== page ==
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Minutes before Tuesday 5th February’s historic vote on the Gay Marriage Bill in the United Kingdom, Prime Minister David Cameron made a statement saying, “I’m a big believer in marriage. It helps people to commit to each other, and I think that’s why gay people should be able to get married too”.  And, aside from the formalities, they now can thanks to a massive 400 to 175 majority in favour of gay marriage.  However, as we all know it is not 100% in the bank yet as this was just the first of several necessary votes required for its passage to legalisation.  Yes, it has “passed”  the House of Commons but it still needs to pass through the House of Lords – i say “passed” in inverted commas because to be technical they have only approved a second reading of the bill not passed a law, however with a 2:1 vote the rest, even if a struggle, is basically a done deal.  The Commons has expressed its will.  Although, this will no doubt cause huge rifts within the Conservative party with more than half of Cameron’s 303 lawmakers either voting against or abstaining.

However, I agree with the Prime Minister when, after the bills second reading was approved, he announced that this was “a step forward for our country”.

This blog will be more factual than opinionated I fear as I think it is obvious that any forward-thinking, right-minded person would want Gay Marriage to be a part of a civilised, Western and free society.  Although as I write that I am reminded of what Mahatma Gandhi said when asked what he thought of Western Civilisation and he stated “I think it would be a very good idea”.

The Gay Marriage Bill gained huge, though not complete, support from the Labour and Liberal Democrat Parties which makes sense.  Both parties have struggled over recent years and with such a divisive issue as this for the Conservatives, it is a good time to take advantage of public feeling and raise your standing in the polls.  This may be working in favour of Labour but the Lib Dems have got quite a lot of political baggage that they need to offload before they see any improvements.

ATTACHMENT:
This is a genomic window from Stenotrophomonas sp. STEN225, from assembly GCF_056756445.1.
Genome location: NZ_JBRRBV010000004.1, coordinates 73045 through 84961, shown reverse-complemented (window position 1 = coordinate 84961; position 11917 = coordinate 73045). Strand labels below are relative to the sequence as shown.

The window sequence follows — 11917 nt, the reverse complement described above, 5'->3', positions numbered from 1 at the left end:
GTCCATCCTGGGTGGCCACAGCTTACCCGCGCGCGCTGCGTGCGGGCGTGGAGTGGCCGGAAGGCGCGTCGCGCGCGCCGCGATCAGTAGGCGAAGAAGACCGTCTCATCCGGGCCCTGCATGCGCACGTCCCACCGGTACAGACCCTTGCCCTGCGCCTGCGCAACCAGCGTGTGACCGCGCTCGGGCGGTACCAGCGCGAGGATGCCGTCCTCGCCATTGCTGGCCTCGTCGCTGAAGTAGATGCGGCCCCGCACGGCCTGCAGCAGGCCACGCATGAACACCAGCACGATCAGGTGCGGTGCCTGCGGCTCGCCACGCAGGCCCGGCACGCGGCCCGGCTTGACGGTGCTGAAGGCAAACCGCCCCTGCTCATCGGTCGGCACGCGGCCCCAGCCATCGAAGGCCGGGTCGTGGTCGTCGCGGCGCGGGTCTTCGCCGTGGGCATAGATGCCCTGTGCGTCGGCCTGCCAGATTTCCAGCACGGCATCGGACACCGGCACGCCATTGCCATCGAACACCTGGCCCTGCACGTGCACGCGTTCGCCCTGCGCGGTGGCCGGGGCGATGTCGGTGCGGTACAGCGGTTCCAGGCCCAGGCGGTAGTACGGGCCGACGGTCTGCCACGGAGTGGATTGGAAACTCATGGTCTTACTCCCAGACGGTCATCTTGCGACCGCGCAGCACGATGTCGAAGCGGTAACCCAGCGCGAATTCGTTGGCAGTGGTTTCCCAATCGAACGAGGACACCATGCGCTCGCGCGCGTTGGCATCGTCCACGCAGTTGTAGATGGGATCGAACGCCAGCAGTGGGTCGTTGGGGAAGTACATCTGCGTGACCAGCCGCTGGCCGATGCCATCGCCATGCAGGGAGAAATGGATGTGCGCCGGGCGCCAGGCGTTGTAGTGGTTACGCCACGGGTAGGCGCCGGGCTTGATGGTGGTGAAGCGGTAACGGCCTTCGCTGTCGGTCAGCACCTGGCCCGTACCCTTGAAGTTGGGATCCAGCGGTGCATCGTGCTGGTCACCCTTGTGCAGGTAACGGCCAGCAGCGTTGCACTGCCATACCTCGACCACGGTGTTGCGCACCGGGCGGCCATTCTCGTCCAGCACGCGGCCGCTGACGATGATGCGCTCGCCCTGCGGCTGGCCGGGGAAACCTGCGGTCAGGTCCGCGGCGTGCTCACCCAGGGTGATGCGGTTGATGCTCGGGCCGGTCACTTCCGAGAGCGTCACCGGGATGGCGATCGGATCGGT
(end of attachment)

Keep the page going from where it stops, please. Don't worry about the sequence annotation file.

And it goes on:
It is also important when discussing this to see which other countries have legalised Gay Marriage, in order that we see how far ahead or behind of other places the United Kingdom is.  That list is:

  • Argentina
  • Belgium
  • Canada
  • Denmark (although not in the consultation paper, it was introduced in Summer 2012)
  • Iceland
  • Mexico
  • United States of America (before you all yell I’ll explain the inclusion of USA.  It is allowed in 9 of the 50 states and in the District of Columbia.  However, the marriage participants do not qualify for any federal tax benefits. A long way to go yet before they are equal but their process started long before the UK’s did.)
  • Netherlands
  • Norway
  • Portugal
  • South Africa
  • Spain
  • Sweden

It is also important to note that whilst talking of the UK in these terms – the bill that was approved at the second reading yesterday would only apply to England and Wales.

David Cameron’s support goes right back to his first speech as Conservative leader at a party conference:

“When you stand up there, in front of your friends and your family, in front of the world, whether it’s in a church or anywhere else, what you’re doing really means something.  Pledging yourself to another means doing something brave and important.  You are making a commitment.  You are publicly saying: it’s not just about “me, me, me” anymore.  It is about we: together, the two of us, through thick and thin.  That really matters.  And by the way, it means something whether you’re a man and a woman, a woman and a woman or a man and another man.”

Sadly, the biggest dissent was within the Conservative party with 136 MPs opposing the bill (134 voted against and two tellers), and 35 Conservative MPs did not vote.

Labour MPs: 217 voted in favour, only 22 voted against and 16 did not vote.

Lib Dems: 44 voted in favour, only 4 voted against and 7 did not vote.

I will leave you with the names and constituencies of those who either opposed or did not vote from the three major parties.  It was quite disheartening to see my local MP, Bob Neill on the list of Tory opposition, but then one cannot expect him to change views he has held close to his bigoted heart for so many years for the sake of the people he is serving.  The list below is courtesy of The Guardian.